To flee or not / by kevin murray

Before there were modern weapons, or various other weapons of war which allowed a person to target and to therefore harm or to even kill a moving target from a distance, then running away and fleeing from a situation in which one's position was no longer considered to be tenable, was a reasonable thing to act upon.  For basically, to outrun an opponent, or to flee from a negative or a dangerous situation, or maneuver through fields or forests in a manner that someone else would have a very difficult time in tracking an individual, was a viable as well as a sensible way to live to fight another day.


So too, fleeing had its place also as a way to get back to the home base and to thereby inform the community or the troops, that there was danger on its way, and therefore to allow that community or soldiers to better prepare and to better defend against such an intrusion.  All of this makes sense, and certainly in warfare it was common for reconnaissance to be practiced as well as intelligence gathering to be conducted so as to best prepare strategies and to have foreknowledge, in which those doing such reconnaissance, did so, recognizing that the objective was never to engage with the enemy, but to collect information and then essentially flee back to safe territory.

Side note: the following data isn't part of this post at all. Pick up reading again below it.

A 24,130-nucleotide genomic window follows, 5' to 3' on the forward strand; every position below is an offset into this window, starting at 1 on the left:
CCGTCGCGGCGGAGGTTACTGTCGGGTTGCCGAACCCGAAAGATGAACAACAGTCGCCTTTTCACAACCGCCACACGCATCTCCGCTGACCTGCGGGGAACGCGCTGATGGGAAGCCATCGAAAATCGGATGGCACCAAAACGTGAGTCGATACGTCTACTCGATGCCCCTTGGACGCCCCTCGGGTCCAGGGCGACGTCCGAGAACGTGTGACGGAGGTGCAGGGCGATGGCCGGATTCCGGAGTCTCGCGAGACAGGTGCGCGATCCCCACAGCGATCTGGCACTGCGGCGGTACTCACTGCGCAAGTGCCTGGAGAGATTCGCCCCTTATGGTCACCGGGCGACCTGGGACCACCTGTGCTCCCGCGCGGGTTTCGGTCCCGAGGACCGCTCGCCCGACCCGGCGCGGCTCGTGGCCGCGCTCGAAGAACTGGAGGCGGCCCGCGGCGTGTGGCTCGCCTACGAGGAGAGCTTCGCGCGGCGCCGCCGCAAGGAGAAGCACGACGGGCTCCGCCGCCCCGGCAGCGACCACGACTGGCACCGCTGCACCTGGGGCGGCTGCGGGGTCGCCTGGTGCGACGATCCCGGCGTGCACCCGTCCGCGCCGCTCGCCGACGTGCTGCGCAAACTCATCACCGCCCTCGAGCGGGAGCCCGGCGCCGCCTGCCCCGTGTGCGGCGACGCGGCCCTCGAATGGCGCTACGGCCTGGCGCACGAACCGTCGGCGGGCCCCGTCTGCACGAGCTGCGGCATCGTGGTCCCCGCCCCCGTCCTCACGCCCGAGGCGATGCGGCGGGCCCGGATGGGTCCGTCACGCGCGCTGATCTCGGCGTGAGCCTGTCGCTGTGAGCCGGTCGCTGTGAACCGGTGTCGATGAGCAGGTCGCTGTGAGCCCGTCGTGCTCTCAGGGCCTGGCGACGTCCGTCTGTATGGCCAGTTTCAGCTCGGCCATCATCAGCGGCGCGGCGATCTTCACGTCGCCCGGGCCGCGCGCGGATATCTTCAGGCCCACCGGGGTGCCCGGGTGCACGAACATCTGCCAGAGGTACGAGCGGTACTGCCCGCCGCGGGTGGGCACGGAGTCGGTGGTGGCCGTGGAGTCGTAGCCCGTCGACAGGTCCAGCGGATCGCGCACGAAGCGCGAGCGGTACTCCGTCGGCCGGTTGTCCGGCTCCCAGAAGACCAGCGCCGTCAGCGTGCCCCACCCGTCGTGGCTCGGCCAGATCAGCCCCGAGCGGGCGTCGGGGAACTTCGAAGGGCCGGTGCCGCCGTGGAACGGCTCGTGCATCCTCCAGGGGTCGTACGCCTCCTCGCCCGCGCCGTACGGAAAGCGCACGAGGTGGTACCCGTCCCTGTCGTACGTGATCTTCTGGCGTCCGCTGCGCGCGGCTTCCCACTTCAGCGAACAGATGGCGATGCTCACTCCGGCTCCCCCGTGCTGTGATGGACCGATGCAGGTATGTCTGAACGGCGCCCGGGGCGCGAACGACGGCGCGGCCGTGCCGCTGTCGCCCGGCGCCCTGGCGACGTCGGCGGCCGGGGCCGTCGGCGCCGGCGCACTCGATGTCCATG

In today's world, each side has a multitude of weapons that have the ability to kill or to harm others from a distance.  Additionally, in many combat situations, ultimately one side overcomes the other, and when the side that is being vanquished, recognizes such, then a decision must be reached by those combatants as to what is the best avenue for them to take, of which, within those choices, one can retreat, or flee, either in a planned maneuver or chaotically. 


It may come as a surprise to some, but when one side is no longer fighting, or is sporadically returning fire, the other side, cognizant that the danger to them has been reduced considerably will in most cases, increase their fire power and will chase down their opponents, not so much because they have a blood-thirst to do so, though, they might; but rather, because like a bully that knows that their opponent has not the means or the size to fight effectively back, these soldiers recognize that when they are no longer in mortal danger, that to follow their orders from their commanding officer to engage the enemy is now a lot easier to adhere to.


In point of fact, those that turn their back and flee, are inviting targets for any soldier or anybody in policing authority, to shoot at, because when the rules of engagement have already been clearly set, then fulfilling them when the situation so fully favors the pursuer over the pursued, is something that the pursuer is going to do; because at the end of the day, almost all soldiers and policing authorities are an integral part of a chain of command, and when that command allows them to shoot to kill, often both their accuracy and shots so fired are far more active when they face little or no endangerment to themselves.